What Is Unconditional Love?
To the individual self, unconditional love usually means that we will be loved no matter what. We’ll be loved even when we’re sick and poor. We’ll be loved even as we become old and useless. It may even be thought of as being loved when we treat others with unkindness. It means to be loved without conditions.
But then the problem is that love is so poorly defined. What is love? (Baby, don’t hurt me.) As far as I can tell, most people seem to think of love as a kind of positive regard. In its most tangible form, love becomes a verb: to love is to show it. For example, I might spontaneously cuddle my wife.
My wife likes being cuddled, so she takes my cuddles to signify that I love her, whatever that means. The cuddling probably causes a release of oxytocin that feels good. In reality, I like cuddling her, and I like that she likes being cuddled. Ultimately all action is essentially driven by conditioned preferences, so there’s not really any space left for either love or unconditional love.
Or is there? There is something that is unconditional love, but it’s not what you might think. If you are anything, then you are everything, and there’s an impersonal quality to everything that could be seen as unconditionally loving.
Notice everything that seems to be happening for you right now; the sights, the sounds, the thoughts, the feelings, and these words. As you let the concepts drop and notice that you already are all of that, what you may also discover is that all of it is the same thing. There is a seamlessness to it and there is no location associated with it.
This wholeness is always with us. It’s actually all there is. But the wholeness is overlooked continually because it’s so obvious. It’s too simple for the mind to grasp. We’re always thinking there must be something else. Yet, since it’s obviously always with us, this seamless, boundless, wholeness is the reference point we use to judge every experience.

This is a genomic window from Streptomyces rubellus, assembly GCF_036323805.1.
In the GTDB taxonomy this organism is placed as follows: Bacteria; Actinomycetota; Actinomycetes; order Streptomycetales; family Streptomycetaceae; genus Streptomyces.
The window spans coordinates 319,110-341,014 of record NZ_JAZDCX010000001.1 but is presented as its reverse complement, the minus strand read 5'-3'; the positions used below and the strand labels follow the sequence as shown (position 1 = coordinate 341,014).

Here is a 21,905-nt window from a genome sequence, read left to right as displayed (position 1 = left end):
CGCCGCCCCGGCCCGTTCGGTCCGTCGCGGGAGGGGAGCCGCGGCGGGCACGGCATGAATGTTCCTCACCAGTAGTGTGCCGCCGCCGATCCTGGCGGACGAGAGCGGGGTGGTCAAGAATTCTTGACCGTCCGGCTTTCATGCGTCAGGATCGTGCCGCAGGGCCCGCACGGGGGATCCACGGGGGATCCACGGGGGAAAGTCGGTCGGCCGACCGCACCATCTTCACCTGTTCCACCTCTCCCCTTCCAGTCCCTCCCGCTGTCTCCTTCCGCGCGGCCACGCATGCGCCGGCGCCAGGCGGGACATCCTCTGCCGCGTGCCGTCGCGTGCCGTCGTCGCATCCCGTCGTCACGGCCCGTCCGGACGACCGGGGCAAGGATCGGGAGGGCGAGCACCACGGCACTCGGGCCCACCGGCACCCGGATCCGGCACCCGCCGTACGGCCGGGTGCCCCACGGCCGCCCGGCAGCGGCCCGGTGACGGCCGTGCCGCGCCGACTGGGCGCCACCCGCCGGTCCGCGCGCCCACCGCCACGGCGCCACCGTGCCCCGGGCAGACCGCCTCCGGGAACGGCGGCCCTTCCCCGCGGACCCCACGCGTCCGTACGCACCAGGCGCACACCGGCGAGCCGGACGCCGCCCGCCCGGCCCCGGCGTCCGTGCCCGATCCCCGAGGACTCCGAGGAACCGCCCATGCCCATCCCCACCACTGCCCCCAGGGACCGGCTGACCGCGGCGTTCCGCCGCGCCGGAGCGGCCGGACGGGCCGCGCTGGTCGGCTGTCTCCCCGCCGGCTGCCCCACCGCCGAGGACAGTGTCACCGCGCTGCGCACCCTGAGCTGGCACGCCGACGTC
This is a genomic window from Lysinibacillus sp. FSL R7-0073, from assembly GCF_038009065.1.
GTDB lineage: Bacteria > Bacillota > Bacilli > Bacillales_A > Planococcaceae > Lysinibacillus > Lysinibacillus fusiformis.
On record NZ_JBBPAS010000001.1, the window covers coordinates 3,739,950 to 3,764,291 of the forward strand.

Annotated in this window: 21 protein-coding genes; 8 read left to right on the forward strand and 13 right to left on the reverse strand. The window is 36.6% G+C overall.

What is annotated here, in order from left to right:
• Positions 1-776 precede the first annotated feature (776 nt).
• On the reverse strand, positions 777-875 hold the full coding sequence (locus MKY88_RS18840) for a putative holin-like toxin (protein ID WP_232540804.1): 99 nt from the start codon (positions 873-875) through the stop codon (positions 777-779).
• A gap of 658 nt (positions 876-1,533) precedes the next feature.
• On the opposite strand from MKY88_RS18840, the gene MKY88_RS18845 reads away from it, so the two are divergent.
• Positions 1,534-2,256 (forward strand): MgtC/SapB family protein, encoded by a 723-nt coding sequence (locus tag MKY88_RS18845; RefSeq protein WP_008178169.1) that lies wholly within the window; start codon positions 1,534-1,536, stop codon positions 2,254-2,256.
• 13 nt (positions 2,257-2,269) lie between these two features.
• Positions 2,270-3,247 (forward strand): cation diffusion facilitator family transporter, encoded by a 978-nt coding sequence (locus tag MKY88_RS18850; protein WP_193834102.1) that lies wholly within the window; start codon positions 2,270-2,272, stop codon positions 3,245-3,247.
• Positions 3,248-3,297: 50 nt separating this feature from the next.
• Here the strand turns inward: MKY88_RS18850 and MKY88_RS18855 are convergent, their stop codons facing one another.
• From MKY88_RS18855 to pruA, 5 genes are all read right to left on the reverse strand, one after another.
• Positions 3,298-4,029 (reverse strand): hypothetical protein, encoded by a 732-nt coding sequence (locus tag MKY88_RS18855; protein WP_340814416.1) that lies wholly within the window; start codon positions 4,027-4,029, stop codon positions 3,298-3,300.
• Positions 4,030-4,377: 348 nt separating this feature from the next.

In this wholeness, there is nothing lacking, nothing missing. It contains everything that both does and does not exist. All polarities and all possibilities are contained in this wholeness, co-existing all at once. From the perspective of separation, from this imagined location of “me,” that’s the ultimate reference for unconditional love. It’s clear that it accepts and allows everything because it is everything.
Because we already are unconditional love, in our dream of separation we go about seeking unconditional love in the imaginary and conceptual: the future, the past, things, relationships, experiences, and meaning.
But what is actually happening is not really unconditional love. It’s not accepting of anything because it never rejected anything. How could it; it is everything; it is indivisible. The individual is simply the concept of separation, seeking to be accepted back into wholeness. The individual seeks an unconditionally loving action to be redeemed of original sin, the forgetting of wholeness. In fact, the individual already is the wholeness (appearing as separation) that already is here and always has been.
As the concepts drop, what is happening is revealed effortlessly to be the natural wholeness that we seek, the acceptance of the self that is idealized as unconditional love.